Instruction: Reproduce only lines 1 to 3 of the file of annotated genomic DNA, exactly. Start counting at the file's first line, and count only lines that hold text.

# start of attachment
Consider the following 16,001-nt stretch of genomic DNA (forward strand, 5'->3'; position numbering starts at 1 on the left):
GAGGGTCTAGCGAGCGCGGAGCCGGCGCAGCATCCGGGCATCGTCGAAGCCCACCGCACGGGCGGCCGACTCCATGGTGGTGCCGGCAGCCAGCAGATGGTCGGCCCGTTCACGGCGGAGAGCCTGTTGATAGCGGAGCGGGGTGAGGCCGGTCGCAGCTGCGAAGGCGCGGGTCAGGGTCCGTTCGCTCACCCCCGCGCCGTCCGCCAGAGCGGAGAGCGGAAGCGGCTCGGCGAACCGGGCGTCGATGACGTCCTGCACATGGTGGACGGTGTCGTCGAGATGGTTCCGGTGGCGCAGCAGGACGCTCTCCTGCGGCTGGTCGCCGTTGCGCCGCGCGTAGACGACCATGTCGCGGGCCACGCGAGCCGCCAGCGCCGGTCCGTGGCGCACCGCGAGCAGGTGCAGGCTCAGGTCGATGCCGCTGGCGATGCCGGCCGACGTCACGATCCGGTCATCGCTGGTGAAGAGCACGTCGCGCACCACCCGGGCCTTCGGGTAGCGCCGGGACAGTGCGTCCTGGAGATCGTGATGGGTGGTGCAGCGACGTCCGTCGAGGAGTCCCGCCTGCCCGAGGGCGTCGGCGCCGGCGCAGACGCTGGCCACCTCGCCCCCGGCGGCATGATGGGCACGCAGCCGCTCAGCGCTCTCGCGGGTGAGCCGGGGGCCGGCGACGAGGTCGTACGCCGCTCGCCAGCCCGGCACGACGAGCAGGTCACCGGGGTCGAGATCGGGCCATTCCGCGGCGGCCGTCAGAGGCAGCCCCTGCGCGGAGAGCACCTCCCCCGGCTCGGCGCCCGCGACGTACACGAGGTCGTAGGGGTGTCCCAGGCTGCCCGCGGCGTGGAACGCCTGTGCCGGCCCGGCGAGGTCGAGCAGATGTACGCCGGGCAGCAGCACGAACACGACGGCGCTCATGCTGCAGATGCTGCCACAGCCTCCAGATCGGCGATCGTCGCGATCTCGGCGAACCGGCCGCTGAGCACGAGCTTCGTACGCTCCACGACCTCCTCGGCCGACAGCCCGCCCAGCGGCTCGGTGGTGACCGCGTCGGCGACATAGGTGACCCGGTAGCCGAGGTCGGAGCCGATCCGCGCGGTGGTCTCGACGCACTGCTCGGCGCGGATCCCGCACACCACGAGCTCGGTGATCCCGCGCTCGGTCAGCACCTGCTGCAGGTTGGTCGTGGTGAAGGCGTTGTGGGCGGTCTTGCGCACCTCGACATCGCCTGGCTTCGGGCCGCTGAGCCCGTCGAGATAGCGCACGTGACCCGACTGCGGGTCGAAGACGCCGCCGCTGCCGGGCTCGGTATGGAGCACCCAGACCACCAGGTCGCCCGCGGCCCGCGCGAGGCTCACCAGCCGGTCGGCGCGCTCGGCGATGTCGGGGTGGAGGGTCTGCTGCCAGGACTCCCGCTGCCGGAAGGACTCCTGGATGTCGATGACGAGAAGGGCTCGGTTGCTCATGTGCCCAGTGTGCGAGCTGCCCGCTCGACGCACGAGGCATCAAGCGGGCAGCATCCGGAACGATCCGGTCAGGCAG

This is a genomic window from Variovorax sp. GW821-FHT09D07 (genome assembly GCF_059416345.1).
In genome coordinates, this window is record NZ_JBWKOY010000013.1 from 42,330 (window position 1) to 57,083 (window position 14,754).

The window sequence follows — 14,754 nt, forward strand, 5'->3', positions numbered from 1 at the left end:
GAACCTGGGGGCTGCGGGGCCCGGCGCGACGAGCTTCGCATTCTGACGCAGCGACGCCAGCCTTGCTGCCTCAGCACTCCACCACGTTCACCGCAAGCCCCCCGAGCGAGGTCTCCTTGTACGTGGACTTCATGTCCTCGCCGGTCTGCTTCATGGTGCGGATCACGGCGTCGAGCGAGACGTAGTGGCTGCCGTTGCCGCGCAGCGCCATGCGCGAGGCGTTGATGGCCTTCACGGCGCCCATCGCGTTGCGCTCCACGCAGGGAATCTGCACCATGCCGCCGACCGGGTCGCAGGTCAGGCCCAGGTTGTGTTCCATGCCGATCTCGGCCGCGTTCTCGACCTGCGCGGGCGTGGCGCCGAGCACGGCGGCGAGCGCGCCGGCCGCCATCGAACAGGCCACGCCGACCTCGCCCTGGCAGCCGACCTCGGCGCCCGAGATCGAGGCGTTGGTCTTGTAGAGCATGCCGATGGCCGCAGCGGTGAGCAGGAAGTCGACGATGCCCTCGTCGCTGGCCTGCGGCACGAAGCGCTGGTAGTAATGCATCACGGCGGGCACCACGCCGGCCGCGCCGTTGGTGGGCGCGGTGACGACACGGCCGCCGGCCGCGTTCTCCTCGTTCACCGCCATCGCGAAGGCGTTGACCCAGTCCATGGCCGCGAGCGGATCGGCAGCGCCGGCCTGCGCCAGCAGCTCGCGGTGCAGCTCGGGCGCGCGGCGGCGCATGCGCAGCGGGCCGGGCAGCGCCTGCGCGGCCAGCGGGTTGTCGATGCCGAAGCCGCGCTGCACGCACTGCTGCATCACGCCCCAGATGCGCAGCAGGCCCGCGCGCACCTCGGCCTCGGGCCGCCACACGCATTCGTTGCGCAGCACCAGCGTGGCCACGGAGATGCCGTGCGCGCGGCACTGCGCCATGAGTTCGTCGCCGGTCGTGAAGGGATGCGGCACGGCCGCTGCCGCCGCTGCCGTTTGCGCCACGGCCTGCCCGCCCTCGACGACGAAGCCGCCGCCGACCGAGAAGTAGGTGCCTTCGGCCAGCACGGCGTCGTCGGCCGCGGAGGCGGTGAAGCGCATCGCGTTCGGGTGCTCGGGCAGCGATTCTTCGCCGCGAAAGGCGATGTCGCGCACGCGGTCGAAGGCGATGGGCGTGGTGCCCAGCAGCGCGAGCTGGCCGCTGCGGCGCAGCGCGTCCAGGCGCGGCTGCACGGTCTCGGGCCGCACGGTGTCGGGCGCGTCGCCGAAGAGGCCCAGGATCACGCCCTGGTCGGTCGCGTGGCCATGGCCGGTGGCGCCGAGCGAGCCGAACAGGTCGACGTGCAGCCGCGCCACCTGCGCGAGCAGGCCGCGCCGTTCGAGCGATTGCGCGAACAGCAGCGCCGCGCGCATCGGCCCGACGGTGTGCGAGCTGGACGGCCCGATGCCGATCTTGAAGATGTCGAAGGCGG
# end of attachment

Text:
Consider the following 16,001-nt stretch of genomic DNA (forward strand, 5'->3'; position numbering starts at 1 on the left):
GAGGGTCTAGCGAGCGCGGAGCCGGCGCAGCATCCGGGCATCGTCGAAGCCCACCGCACGGGCGGCCGACTCCATGGTGGTGCCGGCAGCCAGCAGATGGTCGGCCCGTTCACGGCGGAGAGCCTGTTGATAGCGGAGCGGGGTGAGGCCGGTCGCAGCTGCGAAGGCGCGGGTCAGGGTCCGTTCGCTCACCCCCGCGCCGTCCGCCAGAGCGGAGAGCGGAAGCGGCTCGGCGAACCGGGCGTCGATGACGTCCTGCACATGGTGGACGGTGTCGTCGAGATGGTTCCGGTGGCGCAGCAGGACGCTCTCCTGCGGCTGGTCGCCGTTGCGCCGCGCGTAGACGACCATGTCGCGGGCCACGCGAGCCGCCAGCGCCGGTCCGTGGCGCACCGCGAGCAGGTGCAGGCTCAGGTCGATGCCGCTGGCGATGCCGGCCGACGTCACGATCCGGTCATCGCTGGTGAAGAGCACGTCGCGCACCACCCGGGCCTTCGGGTAGCGCCGGGACAGTGCGTCCTGGAGATCGTGATGGGTGGTGCAGCGACGTCCGTCGAGGAGTCCCGCCTGCCCGAGGGCGTCGGCGCCGGCGCAGACGCTGGCCACCTCGCCCCCGGCGGCATGATGGGCACGCAGCCGCTCAGCGCTCTCGCGGGTGAGCCGGGGGCCGGCGACGAGGTCGTACGCCGCTCGCCAGCCCGGCACGACGAGCAGGTCACCGGGGTCGAGATCGGGCCATTCCGCGGCGGCCGTCAGAGGCAGCCCCTGCGCGGAGAGCACCTCCCCCGGCTCGGCGCCCGCGACGTACACGAGGTCGTAGGGGTGTCCCAGGCTGCCCGCGGCGTGGAACGCCTGTGCCGGCCCGGCGAGGTCGAGCAGATGTACGCCGGGCAGCAGCACGAACACGACGGCGCTCATGCTGCAGATGCTGCCACAGCCTCCAGATCGGCGATCGTCGCGATCTCGGCGAACCGGCCGCTGAGCACGAGCTTCGTACGCTCCACGACCTCCTCGGCCGACAGCCCGCCCAGCGGCTCGGTGGTGACCGCGTCGGCGACATAGGTGACCCGGTAGCCGAGGTCGGAGCCGATCCGCGCGGTGGTCTCGACGCACTGCTCGGCGCGGATCCCGCACACCACGAGCTCGGTGATCCCGCGCTCGGTCAGCACCTGCTGCAGGTTGGTCGTGGTGAAGGCGTTGTGGGCGGTCTTGCGCACCTCGACATCGCCTGGCTTCGGGCCGCTGAGCCCGTCGAGATAGCGCACGTGACCCGACTGCGGGTCGAAGACGCCGCCGCTGCCGGGCTCGGTATGGAGCACCCAGACCACCAGGTCGCCCGCGGCCCGCGCGAGGCTCACCAGCCGGTCGGCGCGCTCGGCGATGTCGGGGTGGAGGGTCTGCTGCCAGGACTCCCGCTGCCGGAAGGACTCCTGGATGTCGATGACGAGAAGGGCTCGGTTGCTCATGTGCCCAGTGTGCGAGCTGCCCGCTCGACGCACGAGGCATCAAGCGGGCAGCATCCGGAACGATCCGGTCAGGCAG

This is a genomic window from Variovorax sp. GW821-FHT09D07 (genome assembly GCF_059416345.1).